Nurses with disabilities find on-the-job support

While working as a nurse is stressful enough, nurses with disabilities can face additional on-the-job challenges. Find resources and support here.

Nurses with disabilities find on-the-job support

While working as a nurse in today’s healthcare world can be stressful enough, nurses with disabilities can face additional on-the-job challenges, including colleagues who may not feel they are capable of doing the work and needing assistance in a job that often requires strength and stamina. However, by making some adjustments, nurses with disabilities can continue to practice their profession.

Cary Jo Cook, RN, first began experiencing joint problems in junior high school. The pain eventually got so bad that she began seeing doctors who diagnosed her with rheumatoid arthritis. Medications didn’t work and soon Cook began taking Remicade infusions.

“I thought that was the beginning of the end of my career,” Cook says. “I struggled with fatigue constantly, so I eventually had to cut my hours -- up until that point I had been working beyond full-time while raising a teenage boy as a single parent.”

Cook remembers encountering many on-the-job obstacles as a result of her disability, but never feeling comfortable enough to ask her superiors for special accommodations.

“I believed that asking for help would have been a problem,” she says. “Staffing was so tight that I saw colleagues getting in trouble for calling in sick.”

Cook did ask her coworkers to help with actions such as opening a blister pack or spiking an IV, and always returned the favor.

“It was relationship-based assistance rather than required by accommodations,” she says. “When I knew every day would be a struggle, I chose to move on.”

Finding a Niche

Today, Cook is working as a telephonic nurse case manager for UnitedHealth Group in Chicago.

“Nursing is a profession with a zillion niches,” she says. “There is a nursing job to fit every nurse’s unique situation and skill set.”

Cook notes that United hires a fair number of nurses with disabilities and is willing to make accommodation for employees.

“Many of us work from home after in-house training, and working from home does not preclude advancement within the company,” she says.

A Strong Support System

Cook found support through Exceptional Nurse, a Web site established by Donna Maheady, RN, ARNP, EdD. Maheady, the mother of a daughter with significant disabilities, is the author of Leave No Nurse Behind, a compendium of personal, firsthand accounts of nurses, including Cook, who have triumphed over adversity.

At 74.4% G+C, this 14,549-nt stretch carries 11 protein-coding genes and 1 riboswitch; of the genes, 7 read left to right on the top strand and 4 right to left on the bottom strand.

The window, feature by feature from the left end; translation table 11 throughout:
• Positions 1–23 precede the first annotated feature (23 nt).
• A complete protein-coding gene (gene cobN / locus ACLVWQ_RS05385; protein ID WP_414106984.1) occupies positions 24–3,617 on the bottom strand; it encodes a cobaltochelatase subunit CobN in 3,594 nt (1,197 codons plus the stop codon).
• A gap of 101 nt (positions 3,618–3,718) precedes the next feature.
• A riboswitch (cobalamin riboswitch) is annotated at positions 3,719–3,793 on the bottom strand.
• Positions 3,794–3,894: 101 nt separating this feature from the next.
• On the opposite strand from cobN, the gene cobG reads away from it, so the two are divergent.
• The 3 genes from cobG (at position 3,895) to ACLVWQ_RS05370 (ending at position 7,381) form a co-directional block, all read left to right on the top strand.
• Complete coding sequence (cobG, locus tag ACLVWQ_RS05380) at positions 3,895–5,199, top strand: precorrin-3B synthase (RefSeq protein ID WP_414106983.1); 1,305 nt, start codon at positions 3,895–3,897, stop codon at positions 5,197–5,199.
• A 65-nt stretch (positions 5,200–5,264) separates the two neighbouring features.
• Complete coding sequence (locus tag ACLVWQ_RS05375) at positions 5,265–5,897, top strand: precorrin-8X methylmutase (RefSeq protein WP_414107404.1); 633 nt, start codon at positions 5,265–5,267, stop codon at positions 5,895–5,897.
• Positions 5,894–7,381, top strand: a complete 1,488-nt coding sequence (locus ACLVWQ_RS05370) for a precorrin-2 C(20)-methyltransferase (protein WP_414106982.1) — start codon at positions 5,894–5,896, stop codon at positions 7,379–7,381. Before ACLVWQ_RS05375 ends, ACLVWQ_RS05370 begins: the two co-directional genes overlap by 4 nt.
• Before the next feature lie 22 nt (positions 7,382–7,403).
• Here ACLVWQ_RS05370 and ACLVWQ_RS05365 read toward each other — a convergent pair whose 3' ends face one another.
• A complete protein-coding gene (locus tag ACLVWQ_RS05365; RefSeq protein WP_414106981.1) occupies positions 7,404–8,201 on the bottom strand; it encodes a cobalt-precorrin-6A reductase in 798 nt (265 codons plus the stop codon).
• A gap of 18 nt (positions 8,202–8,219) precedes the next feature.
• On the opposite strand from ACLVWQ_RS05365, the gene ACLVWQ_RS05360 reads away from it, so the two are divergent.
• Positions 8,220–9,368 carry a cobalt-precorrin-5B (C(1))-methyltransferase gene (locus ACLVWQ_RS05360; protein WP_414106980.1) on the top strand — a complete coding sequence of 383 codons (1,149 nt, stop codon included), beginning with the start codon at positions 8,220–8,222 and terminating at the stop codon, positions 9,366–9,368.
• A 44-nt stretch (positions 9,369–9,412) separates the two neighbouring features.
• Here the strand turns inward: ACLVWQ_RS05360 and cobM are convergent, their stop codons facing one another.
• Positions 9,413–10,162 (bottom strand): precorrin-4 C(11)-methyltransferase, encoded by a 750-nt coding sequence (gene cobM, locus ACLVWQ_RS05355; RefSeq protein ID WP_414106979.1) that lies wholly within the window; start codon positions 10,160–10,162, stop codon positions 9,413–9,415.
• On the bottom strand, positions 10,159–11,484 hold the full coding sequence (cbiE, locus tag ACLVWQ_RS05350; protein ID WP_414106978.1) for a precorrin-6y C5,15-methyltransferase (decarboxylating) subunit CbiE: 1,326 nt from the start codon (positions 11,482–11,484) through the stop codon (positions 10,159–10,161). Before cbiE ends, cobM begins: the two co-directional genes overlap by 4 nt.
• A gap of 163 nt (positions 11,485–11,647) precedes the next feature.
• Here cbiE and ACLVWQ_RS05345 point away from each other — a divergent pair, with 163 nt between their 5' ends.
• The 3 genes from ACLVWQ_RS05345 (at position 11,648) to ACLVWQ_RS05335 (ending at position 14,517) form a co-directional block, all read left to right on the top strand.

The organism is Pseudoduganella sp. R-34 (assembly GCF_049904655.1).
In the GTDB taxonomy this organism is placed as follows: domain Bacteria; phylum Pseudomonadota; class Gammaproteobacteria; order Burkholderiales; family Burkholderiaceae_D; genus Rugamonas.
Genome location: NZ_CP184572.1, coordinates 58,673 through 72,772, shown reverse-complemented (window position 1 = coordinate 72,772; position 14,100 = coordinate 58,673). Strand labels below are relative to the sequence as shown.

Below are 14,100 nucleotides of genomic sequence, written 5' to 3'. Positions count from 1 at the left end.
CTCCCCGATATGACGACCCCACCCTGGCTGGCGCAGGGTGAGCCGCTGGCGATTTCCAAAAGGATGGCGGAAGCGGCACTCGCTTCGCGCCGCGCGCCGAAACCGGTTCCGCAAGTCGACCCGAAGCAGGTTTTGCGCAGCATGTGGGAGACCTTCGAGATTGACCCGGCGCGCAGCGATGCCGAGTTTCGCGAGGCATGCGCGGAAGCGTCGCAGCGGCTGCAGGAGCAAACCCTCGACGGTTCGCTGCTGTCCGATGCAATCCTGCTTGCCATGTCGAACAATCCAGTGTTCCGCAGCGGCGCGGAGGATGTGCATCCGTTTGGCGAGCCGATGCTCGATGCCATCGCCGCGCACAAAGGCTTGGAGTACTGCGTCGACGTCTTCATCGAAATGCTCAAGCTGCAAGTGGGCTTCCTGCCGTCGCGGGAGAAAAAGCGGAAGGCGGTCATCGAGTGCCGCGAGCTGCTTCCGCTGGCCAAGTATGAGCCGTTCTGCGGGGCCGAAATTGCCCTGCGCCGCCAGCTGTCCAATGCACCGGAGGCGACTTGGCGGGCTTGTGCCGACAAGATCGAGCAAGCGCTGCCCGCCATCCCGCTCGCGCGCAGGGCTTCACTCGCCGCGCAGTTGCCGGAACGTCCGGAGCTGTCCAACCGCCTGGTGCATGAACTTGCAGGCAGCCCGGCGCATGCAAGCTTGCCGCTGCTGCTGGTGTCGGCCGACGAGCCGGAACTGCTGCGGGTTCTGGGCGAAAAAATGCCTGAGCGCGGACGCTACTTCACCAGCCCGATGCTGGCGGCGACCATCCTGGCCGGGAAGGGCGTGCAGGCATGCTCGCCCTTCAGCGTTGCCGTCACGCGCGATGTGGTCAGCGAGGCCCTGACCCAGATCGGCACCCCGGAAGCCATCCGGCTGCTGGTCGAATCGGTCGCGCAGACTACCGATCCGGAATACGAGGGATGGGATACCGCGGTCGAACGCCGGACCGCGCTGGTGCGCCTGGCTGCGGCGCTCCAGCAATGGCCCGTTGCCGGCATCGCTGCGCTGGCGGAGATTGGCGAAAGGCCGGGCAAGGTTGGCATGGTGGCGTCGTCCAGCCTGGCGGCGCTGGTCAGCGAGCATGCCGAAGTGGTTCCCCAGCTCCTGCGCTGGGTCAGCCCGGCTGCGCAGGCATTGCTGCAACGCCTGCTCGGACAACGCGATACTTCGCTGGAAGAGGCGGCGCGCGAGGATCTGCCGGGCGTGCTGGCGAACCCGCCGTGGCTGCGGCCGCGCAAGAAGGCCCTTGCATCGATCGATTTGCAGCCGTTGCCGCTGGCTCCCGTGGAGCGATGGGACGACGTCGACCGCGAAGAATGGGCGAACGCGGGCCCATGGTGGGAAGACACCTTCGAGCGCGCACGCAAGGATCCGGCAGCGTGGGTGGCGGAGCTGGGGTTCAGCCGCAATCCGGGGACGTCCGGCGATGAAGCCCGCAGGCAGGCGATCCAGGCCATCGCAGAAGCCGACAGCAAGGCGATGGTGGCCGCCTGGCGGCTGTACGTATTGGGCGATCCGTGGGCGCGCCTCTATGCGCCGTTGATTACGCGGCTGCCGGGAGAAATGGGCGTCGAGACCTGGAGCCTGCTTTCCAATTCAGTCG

Maheady’s site offers nurses a nonprofit resource network with mentors, disability resources, scholarships and more. Her organization encourages employers to hire nurses with disabilities and argues that these nurses can often provide patients with the best role models.

Cook agrees that being a nurse with a disability has enhanced many of her encounters with patients.

“Sometimes when people are sick, they get distrustful or noncompliant and believe that nurses don’t understand or care about their problem,” she says. “Those of us who have been there, who have experienced how brutal the healthcare system can be firsthand, who have felt that exhaustion or have had side effects from meds just like the patients really have a lot to offer.”

Another organization that supports nurses with disabilities is the National Organization of Nurses with Disabilities (NOND), a nonprofit founded by a group of nurse volunteers in 2003. The organization advocates on behalf of nurses with disabilities and chronic health conditions and offers resources and support for nurses who may be facing obstacles in their jobs.

Beth Marks, RN, PhD, NOND president and assistant director of the Rehabilitation Research and Training Center on Aging with Developmental Disabilities at the University of Illinois in Chicago, says that many nurses with disabilities still face discrimination and that many are nervous about asking for special accommodations.

Disclosing disability is a choice and a right that is protected by the Americans with Disabilities Act of 1990,” she says. “Through education and advocacy, NOND promotes equity in the workplace. Many of the calls we get are from nurses who have become disabled and aren’t aware of their rights or how to advocate on behalf of themselves.”

While some nurses still face discrimination in the workplace, Marks believes that attitudes are changing and that with the current nursing shortage, nurses with disabilities are being seen as individuals who can work alongside their peers without disabilities to enhance culturally competent nursing care.

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